Risk management is based on following a formula – inform; instruct; train; supervise. When you have children you use this all the time when they’re young. As they get older and able to understand the implication of their actions supervision gets less and they are expected to take more responsibility.
However, the move from the supervised school environment to the workplace is a much bigger leap than most youngsters are prepared for. It’s no wonder that young people entering the workplace are twice as likely to have an accident than their adult counterparts.
Schools may provide information on health and safety, but rarely provide proper education in risk management, so young people arrive in their first place of work ill-equipped to make good quality decisions about the risks all around them.
As many young people’s first job is manual they’re in an even higher risk situation, this is particularly true in the construction industry where youngsters are very likely to have accidents. In the year 2007-8 there were 2600 workplace accidents involving 16-24 year old men and 1033 involving young women in the same age group. 23 of those were fatalities.
The employers of young people suffering this kind of accident have been held to account in court and have been jailed where a young person has lost their life. Like the 15 year old in Essex who was left alone to hold up a wall. It fell on him and both the builder and the contractor were jailed for 3 and 1 years respectively.
There are other issues around young people in the workplace – because they don’t want to be seen as ‘complaining’ or are afraid of rocking the boat and losing a job that is hard to come by, they don’t report accidents. In some cases, they don’t understand the importance of reporting incidents in relation to improving working conditions, equipment and practices.
Improving the situation
The transition between school and workplace could be handled better by both school and employer; too many assumptions are made about the competence of young people in unfamiliar situations.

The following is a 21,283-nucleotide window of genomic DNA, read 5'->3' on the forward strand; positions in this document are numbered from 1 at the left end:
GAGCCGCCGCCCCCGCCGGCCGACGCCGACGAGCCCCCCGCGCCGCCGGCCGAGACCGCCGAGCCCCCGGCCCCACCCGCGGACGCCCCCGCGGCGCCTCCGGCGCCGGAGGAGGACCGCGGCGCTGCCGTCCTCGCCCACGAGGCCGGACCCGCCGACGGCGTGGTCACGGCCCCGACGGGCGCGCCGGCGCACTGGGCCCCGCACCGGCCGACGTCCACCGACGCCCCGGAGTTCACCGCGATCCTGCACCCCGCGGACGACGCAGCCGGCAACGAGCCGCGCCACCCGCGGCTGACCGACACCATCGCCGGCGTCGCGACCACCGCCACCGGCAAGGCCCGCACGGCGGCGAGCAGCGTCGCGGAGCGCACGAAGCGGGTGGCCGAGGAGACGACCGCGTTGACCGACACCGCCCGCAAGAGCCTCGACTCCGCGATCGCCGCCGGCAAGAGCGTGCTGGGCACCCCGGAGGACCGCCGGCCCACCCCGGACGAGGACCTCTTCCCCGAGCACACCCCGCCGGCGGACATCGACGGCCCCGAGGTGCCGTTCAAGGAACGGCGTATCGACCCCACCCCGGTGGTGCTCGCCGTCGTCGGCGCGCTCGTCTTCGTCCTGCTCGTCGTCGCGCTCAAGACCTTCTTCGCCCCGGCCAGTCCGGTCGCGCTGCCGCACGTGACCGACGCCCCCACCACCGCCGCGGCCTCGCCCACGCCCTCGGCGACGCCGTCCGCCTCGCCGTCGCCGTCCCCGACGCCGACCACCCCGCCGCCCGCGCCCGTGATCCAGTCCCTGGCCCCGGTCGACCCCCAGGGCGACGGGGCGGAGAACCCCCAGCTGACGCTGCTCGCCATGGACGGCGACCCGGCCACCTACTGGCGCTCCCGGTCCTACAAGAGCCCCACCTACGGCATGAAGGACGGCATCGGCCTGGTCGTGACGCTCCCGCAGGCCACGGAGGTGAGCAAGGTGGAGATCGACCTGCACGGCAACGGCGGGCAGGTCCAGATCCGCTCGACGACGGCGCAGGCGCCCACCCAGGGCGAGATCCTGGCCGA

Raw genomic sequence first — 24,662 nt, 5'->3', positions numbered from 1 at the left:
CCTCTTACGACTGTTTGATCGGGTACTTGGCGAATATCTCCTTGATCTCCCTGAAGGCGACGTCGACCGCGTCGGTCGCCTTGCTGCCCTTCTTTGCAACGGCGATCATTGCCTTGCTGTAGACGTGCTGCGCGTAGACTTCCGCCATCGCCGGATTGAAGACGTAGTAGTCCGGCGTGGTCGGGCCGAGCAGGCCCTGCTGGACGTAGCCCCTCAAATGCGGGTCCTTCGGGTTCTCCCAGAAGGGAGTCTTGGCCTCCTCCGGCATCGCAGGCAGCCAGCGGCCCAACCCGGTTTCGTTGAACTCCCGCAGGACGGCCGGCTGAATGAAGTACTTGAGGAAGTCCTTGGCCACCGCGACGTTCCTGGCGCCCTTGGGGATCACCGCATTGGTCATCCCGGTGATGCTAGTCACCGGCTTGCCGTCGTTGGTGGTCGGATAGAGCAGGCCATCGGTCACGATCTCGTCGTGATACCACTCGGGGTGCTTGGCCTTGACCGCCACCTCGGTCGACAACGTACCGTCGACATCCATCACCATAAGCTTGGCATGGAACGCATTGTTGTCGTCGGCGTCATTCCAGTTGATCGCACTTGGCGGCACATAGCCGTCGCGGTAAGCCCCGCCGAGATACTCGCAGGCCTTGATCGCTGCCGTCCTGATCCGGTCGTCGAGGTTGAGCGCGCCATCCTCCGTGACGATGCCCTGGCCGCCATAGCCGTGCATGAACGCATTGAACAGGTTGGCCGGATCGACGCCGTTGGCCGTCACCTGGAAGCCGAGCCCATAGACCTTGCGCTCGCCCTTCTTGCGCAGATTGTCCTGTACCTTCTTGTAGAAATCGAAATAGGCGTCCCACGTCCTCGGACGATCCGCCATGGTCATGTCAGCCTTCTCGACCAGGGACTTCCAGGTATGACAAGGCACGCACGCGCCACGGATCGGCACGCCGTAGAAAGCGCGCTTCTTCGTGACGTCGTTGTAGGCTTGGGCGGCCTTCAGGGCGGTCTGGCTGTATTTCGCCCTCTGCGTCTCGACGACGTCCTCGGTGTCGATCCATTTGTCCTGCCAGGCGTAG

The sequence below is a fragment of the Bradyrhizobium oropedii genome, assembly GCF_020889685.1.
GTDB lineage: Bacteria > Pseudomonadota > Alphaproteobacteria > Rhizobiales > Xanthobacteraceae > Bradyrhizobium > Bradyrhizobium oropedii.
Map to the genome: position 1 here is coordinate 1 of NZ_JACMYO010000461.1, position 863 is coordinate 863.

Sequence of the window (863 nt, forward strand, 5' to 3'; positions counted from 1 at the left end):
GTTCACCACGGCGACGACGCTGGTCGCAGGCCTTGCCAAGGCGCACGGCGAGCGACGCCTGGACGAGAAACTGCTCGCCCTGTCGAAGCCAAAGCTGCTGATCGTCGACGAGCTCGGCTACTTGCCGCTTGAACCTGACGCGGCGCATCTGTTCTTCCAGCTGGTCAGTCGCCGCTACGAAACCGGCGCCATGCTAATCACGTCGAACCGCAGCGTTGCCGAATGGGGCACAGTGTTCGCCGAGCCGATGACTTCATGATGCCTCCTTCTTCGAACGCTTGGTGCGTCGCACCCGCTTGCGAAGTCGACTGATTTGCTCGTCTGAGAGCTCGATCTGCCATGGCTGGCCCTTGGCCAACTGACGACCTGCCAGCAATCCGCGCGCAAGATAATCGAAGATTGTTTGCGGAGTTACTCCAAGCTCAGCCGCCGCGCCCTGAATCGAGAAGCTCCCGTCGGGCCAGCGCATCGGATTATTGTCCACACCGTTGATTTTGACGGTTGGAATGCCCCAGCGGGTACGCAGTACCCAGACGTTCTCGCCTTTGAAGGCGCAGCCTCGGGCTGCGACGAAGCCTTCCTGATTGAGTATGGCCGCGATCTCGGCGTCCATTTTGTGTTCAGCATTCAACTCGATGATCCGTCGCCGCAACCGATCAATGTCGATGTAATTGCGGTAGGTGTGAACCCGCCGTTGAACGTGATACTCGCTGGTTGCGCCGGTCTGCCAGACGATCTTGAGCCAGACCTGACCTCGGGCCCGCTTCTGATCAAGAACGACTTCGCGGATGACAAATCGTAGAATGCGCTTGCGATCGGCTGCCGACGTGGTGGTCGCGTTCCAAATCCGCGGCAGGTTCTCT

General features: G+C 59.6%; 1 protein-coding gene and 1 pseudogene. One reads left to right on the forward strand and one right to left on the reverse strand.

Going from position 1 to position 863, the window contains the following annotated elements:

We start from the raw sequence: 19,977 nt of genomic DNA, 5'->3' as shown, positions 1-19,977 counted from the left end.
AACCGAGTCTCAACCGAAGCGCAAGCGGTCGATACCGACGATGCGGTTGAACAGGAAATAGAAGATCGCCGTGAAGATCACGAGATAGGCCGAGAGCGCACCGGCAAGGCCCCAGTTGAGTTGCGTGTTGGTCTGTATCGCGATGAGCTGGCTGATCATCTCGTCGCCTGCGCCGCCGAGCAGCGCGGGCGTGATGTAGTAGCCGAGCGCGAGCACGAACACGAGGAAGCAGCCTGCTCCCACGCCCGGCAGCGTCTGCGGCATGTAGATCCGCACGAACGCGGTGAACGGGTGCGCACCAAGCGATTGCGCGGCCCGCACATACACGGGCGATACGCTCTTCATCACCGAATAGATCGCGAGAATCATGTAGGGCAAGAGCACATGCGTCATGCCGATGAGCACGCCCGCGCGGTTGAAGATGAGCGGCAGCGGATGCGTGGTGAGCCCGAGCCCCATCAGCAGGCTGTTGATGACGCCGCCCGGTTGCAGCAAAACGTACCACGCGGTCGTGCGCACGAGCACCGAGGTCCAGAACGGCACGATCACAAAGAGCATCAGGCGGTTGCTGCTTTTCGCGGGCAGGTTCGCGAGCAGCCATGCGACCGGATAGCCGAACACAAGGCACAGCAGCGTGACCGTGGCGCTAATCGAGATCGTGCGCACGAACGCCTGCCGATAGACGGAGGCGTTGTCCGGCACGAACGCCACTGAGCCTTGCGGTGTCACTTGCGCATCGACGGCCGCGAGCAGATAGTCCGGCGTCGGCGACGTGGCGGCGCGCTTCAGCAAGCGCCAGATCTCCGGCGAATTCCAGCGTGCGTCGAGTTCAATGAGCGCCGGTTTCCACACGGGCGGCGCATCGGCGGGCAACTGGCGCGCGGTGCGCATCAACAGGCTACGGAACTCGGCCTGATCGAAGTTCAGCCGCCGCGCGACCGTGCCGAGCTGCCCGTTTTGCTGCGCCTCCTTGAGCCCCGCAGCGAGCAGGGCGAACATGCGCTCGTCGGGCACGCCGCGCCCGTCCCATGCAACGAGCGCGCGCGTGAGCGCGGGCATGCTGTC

- Schools could prepare better with simulations or games* that help young people understand risk better.
- Employers can follow the IITS formula more conscientiously:
- Information – providing not only information about the risks, but also giving them a wider understanding of the reason why reporting accidents is important.
- Instruction – even though young people’s brains are like sponges, most can only handle 5 dos and 5 don’ts at time. Instructions need to be simple and pertinent to exactly what they’re doing.
- Training – both school training in risk and employer training should line up – but currently don’t come close. Most schools don’t have a sufficiently in-depth understanding of the working environment outside the school and many employers assume that general health and safety is enough.
- Supervision – when young people arrive in the workplace they need close supervision until they demonstrate competence. With a young person ‘out of sight, out of mind’ is a recipe for disaster.
Young people bring lots of advantages to the workplace – but they need to be managed carefully to avoid them joining the accident statistics.
*Game simulations for a variety of purposes relating to risk, health and safety are available from Risk and Safety Plus. Please contact us at email@example.com for more information.